Prep buildings include a converted chapel, now a beautiful large library also used for learning support lessons (seems very public but the pupils we saw, on the quest for imaginative adjectives, certainly didn’t seem discombobulated). Ground floor is particularly upmarket, with much emphasis on lighting - downlights, uplighters, vast lanterns along the corridors and even a light up anchor at the back of the library. Gets a bit more workaday as you get further upstairs, though never shabby.

Solid education along conventional lines (uniform infringements are taken seriously here), discipline a strong feature. Felt by parents that it’s not necessarily the ideal place for the very quirky or less conformist (general view from is that many will feel far more at home in the senior school). School disagrees – ‘it’s a real melting pot.’

But for pupils who enjoy fitting in - engaging with teachers, answering questions, being part of the process, the experience ‘can be phenomenal.’ One happy parent said son’s grades had shot up after he started here.

Best prep lessons are fun, creative and engaging with much practical work and constructive debate, but we heard that some can be a little more workaday, with worksheets rather too prominent.

In a lively year 4 drama lesson, ‘dragon catchers’ were using mime to capture their dragons in different ways - ‘now by the toe’ – and drag them home, while, in science, year 5s were happily filling beakers to overflowing point and recording the results. Plenty of traditional learning goes on, too, with another group of year 4s identifying capital cities and filling them in on a map in one of the busy, cheerful classrooms.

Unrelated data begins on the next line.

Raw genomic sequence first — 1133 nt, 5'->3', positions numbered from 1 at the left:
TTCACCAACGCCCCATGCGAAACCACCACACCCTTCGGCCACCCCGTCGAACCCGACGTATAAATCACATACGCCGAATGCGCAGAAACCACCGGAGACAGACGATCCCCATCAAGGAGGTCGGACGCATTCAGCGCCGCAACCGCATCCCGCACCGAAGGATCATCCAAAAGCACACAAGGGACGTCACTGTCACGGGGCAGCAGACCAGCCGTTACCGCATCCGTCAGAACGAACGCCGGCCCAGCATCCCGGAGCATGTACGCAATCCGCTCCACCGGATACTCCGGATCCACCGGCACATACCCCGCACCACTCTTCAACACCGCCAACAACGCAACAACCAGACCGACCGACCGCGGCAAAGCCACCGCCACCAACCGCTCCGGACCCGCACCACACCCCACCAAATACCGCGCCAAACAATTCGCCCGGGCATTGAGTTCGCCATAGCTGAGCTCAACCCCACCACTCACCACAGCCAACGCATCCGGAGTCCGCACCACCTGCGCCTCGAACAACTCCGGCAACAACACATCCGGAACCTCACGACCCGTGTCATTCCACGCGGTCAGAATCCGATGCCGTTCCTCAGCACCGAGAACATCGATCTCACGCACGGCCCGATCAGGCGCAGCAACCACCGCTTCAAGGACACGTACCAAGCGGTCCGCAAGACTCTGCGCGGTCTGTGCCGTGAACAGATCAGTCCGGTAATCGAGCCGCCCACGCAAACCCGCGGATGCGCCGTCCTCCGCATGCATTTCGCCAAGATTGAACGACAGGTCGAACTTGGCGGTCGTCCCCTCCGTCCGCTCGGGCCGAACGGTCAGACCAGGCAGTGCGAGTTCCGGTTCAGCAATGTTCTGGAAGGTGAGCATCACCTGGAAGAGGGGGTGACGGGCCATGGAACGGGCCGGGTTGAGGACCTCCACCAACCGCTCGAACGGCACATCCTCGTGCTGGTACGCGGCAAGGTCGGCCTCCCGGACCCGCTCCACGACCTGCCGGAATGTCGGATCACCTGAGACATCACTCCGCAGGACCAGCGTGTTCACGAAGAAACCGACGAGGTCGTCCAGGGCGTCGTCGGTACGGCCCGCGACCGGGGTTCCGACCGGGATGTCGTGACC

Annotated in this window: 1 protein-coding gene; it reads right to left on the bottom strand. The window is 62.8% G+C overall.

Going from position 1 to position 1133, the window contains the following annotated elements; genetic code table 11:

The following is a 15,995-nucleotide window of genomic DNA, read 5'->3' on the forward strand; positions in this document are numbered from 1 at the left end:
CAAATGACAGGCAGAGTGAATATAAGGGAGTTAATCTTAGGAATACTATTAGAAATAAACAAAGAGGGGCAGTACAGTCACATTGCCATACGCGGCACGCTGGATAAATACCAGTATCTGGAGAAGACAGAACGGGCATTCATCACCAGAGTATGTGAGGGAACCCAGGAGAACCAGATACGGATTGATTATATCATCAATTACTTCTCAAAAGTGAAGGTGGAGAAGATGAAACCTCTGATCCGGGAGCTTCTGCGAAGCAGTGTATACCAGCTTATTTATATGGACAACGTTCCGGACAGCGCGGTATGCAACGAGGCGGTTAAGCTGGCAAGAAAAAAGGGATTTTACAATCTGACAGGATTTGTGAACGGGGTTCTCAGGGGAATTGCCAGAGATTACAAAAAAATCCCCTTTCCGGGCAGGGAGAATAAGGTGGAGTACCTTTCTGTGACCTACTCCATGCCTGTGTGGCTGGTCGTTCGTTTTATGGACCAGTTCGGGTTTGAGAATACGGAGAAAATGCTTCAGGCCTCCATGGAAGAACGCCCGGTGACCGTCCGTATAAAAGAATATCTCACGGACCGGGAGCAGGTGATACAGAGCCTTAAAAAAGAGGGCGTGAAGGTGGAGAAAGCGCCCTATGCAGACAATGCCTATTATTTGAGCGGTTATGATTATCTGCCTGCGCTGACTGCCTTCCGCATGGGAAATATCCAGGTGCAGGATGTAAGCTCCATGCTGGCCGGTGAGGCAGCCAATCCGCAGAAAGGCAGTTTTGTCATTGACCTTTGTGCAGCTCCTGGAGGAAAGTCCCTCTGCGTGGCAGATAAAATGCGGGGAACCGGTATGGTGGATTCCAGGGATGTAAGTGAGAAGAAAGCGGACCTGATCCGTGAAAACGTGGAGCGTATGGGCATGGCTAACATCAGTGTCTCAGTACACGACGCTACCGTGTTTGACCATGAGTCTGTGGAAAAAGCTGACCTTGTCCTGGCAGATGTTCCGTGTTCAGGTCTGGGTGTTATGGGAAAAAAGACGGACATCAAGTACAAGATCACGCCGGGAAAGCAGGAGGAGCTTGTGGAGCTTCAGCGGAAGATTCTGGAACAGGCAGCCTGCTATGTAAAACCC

School proud of its teachers. ‘Phenomenal,’ they say. Parents describe them as ‘firm but fair’, some better at communicating with parents than others. Special mentions for chemistry teacher who offers ‘funny’ experiments involving magnesium or hydrogen - a sure fire way to win them over, to art (‘making birds out of cardboard and plastic bottles.’) and humanities enthusiast ‘who makes a virtue of being a history geek and brings the kids with him,’ says mother.

Ambitious curriculum even for the very young, with nursery children taught Mandarin and French and specialist teachers also in drama, dance, music and art. More specialists added each year and, by year 6, used for every subject. While Mandarin had been compulsory, now optional from year 7, when pupils can also opt for French, German, Spanish, Latin or touch typing.

Maths setting starts in year 2 – based not just on ability but on learning style. English setting from year 4. In year 6, separate sets for maths continue, with pupils set by subject blocks – will be in same group for English and humanities, and for science and languages. DT, art, and drama taught all the way through, with pupils from year 4 also learning home economics. Lessons vary in length (as little as 20 minutes up to year 3, as long as 35 minutes in the prep) with ‘sharp, inspirational teaching,’ says the head.

Inevitable emphasis on exam preparation is well handled, with stress downplayed as far as possible and Common Entrance exams becoming a feature only in years 7 and 8. ‘Lessons seem as if they’re not just about the exams. You do tasks that help but don’t feel like revision, so you enjoy them as well,’ says pupil at the top of the school. Homework increases gradually but is never insurmountable. ‘In years 6, 7 and 8 you’re expected to do 30 minutes and some at weekends,’ says parent.